Because the Canadian government had agreed in December 1939 to open the first training school by May 1940, construction had to commence immediately in the spring. While the fall weather still permitted, surveys of potential sites had to be conducted so the preparation of plans, blueprints, and financial estimates could be completed before the end of winter. To expedite the selection and construction of aerodromes, the Liberal government looked to its technical experts: the RCAF and the DoT. The RCAF had been training small numbers of pilots during the interwar period;[21] hence, these officers knew what training aerodromes needed to function. The DoT had built the Trans Canada Airway during the interwar period; consequently, these officials were bringing first hand aerodrome selection experience to the BCATP. Besides being aware of what geographical areas of Canada were most conducive to air training, these officials also knew what topographical conditions would result in exorbitant costs.[22]

The official delegation of power away from elected politicians and into the hands of technical experts occurred by Privy Council Order 3710 17 November 1939. While giving the DoT the responsibility of investigating and surveying potential sites, preparing aerodrome layouts, purchasing land, and building the airports, the government delegated final selection authority to the RCAF.[23] The Liberal government had the confidence to delegate this power away from itself because the technical experts came to the BCATP project with predetermined technical criteria formulated by experience to ensure an aerodrome was safe from hazards, usable in adverse weather, and could be built quickly and economically.

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Certain parts of Canada were immediately disqualified from aerodrome selection. Flying accidents in densely populated areas endangered civilians, and the Rocky mountains of British Columbia and Alberta were dangerous flying hazards for pilots. The government did not want military training schools within five miles [8 kilometres (km)] of the American border to avoid violating American neutrality if trainees became lost and landed across the border. The Atlantic and Pacific coasts were vulnerable to enemy attack and crowded by defence aerodromes protecting Canadian shores.[24]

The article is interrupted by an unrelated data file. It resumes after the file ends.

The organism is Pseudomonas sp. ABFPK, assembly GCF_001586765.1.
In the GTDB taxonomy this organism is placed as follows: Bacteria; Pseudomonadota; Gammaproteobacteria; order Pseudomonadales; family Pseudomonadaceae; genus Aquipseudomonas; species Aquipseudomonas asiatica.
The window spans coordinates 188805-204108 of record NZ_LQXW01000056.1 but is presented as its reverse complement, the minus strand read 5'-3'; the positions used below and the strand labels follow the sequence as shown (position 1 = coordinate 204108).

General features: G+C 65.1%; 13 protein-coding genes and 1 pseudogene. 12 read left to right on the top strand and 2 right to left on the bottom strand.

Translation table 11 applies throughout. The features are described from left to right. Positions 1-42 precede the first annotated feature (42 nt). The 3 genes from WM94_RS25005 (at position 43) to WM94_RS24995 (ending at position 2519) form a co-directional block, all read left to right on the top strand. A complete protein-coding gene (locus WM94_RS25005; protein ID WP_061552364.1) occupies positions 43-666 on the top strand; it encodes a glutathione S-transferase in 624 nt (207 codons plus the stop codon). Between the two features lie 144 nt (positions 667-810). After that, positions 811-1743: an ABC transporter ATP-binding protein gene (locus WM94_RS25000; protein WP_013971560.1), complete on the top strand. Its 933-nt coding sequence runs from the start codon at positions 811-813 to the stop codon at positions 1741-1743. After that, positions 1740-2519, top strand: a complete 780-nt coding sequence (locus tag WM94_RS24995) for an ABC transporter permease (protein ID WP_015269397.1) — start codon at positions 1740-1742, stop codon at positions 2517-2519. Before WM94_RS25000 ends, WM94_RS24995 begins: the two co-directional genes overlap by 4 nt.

When adjudicating potential aerodrome sites, technical officers inspected such things as the amount of levelling and grading a site needed, the number of obstacles that would have to be moved (buildings, fences, telephone poles), and the types of flying hazards that could not be removed (chimneys, water towers, radio transmitters, bridges). The surrounding area would have to be suitable for safe forced landings, and railroad services and highway connections were necessary. Also considered by selection officials were land values, climatic patterns, the slope of land for drainage, and the availability of utilities, gravel, and other construction supplies.[25]

Once potential sites were fully investigated, the DoT would report to the Aerodrome Development Committee (ADC) with surveys, blueprints, and estimates. This body of RCAF officers would reject unreasonable set-ups, recommend reductions in cost for promising sites, and approve suitable plans. Although the RCAF had to get each site approved by the Minister of National Defence for Air (CG Power), neither this elected politician nor his politically appointed deputy minister—both of whom had vested interests in the success of the Liberal party in power—inserted political influence by changing the final recommendations of the ADC. Furthermore, CG Power never refused to forward an ADC recommendation for the standard royal assent of the Privy Council. The chain of command evident in the investigation files shows that the RCAF selected the aerodrome sites, while the elected politicians merely “rubber-stamped” these experts’ recommendations.

Despite constituents’ expectations of patronage, and despite powerful arguments used by lobbyists, selection officials compared sites with consideration to aerodrome safety, as well as speed, economy, and efficiency of construction. The unsuccessful attempts of three Saskatchewan towns to secure aerodromes—Big River, Shaunavon, and Melville—and the eventual success of Estevan, Saskatchewan, clearly show how meeting the minimum technical criteria for satisfactory aerodromes determined base selection.